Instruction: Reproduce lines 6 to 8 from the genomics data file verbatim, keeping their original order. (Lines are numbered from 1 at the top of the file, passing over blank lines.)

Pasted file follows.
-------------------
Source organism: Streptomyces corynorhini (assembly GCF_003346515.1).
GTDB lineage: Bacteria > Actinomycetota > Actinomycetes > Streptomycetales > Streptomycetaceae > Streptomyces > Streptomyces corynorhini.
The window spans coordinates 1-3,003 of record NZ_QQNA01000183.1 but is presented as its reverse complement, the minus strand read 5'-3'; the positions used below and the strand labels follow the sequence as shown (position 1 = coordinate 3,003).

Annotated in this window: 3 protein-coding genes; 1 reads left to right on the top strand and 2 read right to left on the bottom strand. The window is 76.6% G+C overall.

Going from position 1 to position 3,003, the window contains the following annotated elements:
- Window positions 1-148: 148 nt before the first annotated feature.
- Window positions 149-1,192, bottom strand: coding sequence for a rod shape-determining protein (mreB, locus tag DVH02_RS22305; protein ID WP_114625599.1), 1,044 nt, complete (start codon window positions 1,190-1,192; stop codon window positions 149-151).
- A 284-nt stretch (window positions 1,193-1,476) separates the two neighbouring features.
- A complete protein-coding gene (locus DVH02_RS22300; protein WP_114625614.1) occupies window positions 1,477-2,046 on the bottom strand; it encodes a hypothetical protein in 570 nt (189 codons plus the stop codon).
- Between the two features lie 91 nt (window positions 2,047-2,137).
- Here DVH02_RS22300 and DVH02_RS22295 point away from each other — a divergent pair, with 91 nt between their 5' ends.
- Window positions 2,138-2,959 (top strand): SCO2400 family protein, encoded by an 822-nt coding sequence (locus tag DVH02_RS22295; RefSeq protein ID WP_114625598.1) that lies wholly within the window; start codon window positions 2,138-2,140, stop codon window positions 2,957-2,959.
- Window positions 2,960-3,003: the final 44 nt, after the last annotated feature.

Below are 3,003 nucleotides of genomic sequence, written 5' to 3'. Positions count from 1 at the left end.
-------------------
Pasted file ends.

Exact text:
- Window positions 1-148: 148 nt before the first annotated feature.
- Window positions 149-1,192, bottom strand: coding sequence for a rod shape-determining protein (mreB, locus tag DVH02_RS22305; protein ID WP_114625599.1), 1,044 nt, complete (start codon window positions 1,190-1,192; stop codon window positions 149-151).
- A 284-nt stretch (window positions 1,193-1,476) separates the two neighbouring features.